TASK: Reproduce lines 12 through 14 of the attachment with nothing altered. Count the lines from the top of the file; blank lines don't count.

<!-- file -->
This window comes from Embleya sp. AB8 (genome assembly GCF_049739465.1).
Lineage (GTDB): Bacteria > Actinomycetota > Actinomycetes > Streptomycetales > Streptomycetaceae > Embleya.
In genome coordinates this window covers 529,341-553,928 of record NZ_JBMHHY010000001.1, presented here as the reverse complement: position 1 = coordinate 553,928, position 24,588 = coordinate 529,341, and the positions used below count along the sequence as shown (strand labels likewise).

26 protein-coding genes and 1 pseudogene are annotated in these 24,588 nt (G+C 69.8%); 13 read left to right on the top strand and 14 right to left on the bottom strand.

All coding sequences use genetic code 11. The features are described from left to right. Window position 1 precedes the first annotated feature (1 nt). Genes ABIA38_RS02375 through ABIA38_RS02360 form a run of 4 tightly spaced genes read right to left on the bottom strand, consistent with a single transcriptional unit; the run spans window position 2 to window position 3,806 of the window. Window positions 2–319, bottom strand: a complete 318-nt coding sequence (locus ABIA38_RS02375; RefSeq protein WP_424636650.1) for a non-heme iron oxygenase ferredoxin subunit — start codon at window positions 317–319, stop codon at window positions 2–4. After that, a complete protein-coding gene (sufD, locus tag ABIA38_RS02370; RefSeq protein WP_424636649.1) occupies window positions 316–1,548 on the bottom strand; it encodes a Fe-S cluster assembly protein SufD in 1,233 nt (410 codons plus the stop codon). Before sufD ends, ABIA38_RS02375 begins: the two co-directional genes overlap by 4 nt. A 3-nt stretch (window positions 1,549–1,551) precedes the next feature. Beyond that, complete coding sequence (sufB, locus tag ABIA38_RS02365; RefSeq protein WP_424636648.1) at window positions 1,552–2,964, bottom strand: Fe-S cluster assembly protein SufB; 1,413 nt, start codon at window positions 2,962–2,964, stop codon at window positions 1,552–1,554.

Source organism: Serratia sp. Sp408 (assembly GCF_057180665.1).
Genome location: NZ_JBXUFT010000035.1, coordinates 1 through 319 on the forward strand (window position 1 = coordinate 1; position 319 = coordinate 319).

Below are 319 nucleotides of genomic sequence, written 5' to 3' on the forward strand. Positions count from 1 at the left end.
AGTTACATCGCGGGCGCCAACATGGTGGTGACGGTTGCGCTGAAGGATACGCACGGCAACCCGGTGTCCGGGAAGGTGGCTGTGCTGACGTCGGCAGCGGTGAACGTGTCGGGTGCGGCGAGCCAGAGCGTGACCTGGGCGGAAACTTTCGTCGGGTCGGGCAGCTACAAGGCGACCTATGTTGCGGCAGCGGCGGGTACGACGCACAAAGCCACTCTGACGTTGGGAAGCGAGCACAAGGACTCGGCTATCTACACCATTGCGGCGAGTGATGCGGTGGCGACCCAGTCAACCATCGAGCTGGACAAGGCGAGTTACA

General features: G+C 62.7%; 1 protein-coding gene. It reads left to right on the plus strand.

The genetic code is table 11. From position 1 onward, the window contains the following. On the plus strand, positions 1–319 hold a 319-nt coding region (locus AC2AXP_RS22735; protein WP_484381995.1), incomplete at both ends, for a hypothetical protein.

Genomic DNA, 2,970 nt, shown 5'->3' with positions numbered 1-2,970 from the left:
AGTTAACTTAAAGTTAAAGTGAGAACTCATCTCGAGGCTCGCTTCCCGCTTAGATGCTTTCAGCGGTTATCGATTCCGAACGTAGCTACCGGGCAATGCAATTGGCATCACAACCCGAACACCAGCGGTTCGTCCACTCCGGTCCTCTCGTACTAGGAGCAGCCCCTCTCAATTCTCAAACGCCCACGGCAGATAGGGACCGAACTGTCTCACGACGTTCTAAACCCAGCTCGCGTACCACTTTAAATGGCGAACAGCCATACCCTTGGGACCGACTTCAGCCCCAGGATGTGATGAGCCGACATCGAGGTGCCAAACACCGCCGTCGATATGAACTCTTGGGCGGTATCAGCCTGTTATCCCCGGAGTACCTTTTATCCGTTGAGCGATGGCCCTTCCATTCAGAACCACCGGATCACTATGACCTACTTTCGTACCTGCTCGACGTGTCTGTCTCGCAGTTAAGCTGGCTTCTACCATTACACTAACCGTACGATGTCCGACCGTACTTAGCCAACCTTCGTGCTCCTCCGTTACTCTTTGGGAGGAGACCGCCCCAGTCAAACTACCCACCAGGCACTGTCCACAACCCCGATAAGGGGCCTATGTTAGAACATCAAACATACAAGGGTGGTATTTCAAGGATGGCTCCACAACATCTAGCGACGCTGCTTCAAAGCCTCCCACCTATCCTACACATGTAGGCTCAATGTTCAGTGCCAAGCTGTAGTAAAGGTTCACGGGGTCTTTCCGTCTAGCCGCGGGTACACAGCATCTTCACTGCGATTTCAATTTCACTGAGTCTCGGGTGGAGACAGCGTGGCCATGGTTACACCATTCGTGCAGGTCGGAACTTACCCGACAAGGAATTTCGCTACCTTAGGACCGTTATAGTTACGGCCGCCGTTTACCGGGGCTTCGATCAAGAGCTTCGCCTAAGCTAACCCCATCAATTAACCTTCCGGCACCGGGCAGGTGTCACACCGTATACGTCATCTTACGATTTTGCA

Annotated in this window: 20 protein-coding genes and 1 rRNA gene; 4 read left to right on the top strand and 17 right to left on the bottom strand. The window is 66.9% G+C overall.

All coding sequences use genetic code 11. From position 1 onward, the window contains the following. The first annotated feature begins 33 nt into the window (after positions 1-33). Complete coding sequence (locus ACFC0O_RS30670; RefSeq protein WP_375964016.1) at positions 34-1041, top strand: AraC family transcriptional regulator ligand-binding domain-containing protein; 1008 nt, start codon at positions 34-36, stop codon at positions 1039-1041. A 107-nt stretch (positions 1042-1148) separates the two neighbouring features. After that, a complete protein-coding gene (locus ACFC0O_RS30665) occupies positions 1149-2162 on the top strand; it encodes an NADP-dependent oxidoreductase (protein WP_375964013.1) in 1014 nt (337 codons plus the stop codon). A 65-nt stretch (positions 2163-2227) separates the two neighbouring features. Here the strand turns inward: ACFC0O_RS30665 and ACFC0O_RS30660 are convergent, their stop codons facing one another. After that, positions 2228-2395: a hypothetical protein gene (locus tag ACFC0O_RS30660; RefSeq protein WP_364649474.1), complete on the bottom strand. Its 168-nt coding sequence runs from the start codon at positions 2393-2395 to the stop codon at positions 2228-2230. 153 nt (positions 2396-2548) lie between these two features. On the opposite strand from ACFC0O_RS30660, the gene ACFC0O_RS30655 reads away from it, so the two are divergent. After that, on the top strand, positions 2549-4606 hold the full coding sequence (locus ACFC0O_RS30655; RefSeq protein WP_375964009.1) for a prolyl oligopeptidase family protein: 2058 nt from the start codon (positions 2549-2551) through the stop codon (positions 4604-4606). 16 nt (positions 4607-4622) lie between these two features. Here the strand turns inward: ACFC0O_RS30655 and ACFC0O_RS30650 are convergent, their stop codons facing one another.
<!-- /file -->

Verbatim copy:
Genomic DNA, 2,970 nt, shown 5'->3' with positions numbered 1-2,970 from the left:
AGTTAACTTAAAGTTAAAGTGAGAACTCATCTCGAGGCTCGCTTCCCGCTTAGATGCTTTCAGCGGTTATCGATTCCGAACGTAGCTACCGGGCAATGCAATTGGCATCACAACCCGAACACCAGCGGTTCGTCCACTCCGGTCCTCTCGTACTAGGAGCAGCCCCTCTCAATTCTCAAACGCCCACGGCAGATAGGGACCGAACTGTCTCACGACGTTCTAAACCCAGCTCGCGTACCACTTTAAATGGCGAACAGCCATACCCTTGGGACCGACTTCAGCCCCAGGATGTGATGAGCCGACATCGAGGTGCCAAACACCGCCGTCGATATGAACTCTTGGGCGGTATCAGCCTGTTATCCCCGGAGTACCTTTTATCCGTTGAGCGATGGCCCTTCCATTCAGAACCACCGGATCACTATGACCTACTTTCGTACCTGCTCGACGTGTCTGTCTCGCAGTTAAGCTGGCTTCTACCATTACACTAACCGTACGATGTCCGACCGTACTTAGCCAACCTTCGTGCTCCTCCGTTACTCTTTGGGAGGAGACCGCCCCAGTCAAACTACCCACCAGGCACTGTCCACAACCCCGATAAGGGGCCTATGTTAGAACATCAAACATACAAGGGTGGTATTTCAAGGATGGCTCCACAACATCTAGCGACGCTGCTTCAAAGCCTCCCACCTATCCTACACATGTAGGCTCAATGTTCAGTGCCAAGCTGTAGTAAAGGTTCACGGGGTCTTTCCGTCTAGCCGCGGGTACACAGCATCTTCACTGCGATTTCAATTTCACTGAGTCTCGGGTGGAGACAGCGTGGCCATGGTTACACCATTCGTGCAGGTCGGAACTTACCCGACAAGGAATTTCGCTACCTTAGGACCGTTATAGTTACGGCCGCCGTTTACCGGGGCTTCGATCAAGAGCTTCGCCTAAGCTAACCCCATCAATTAACCTTCCGGCACCGGGCAGGTGTCACACCGTATACGTCATCTTACGATTTTGCA

Annotated in this window: 20 protein-coding genes and 1 rRNA gene; 4 read left to right on the top strand and 17 right to left on the bottom strand. The window is 66.9% G+C overall.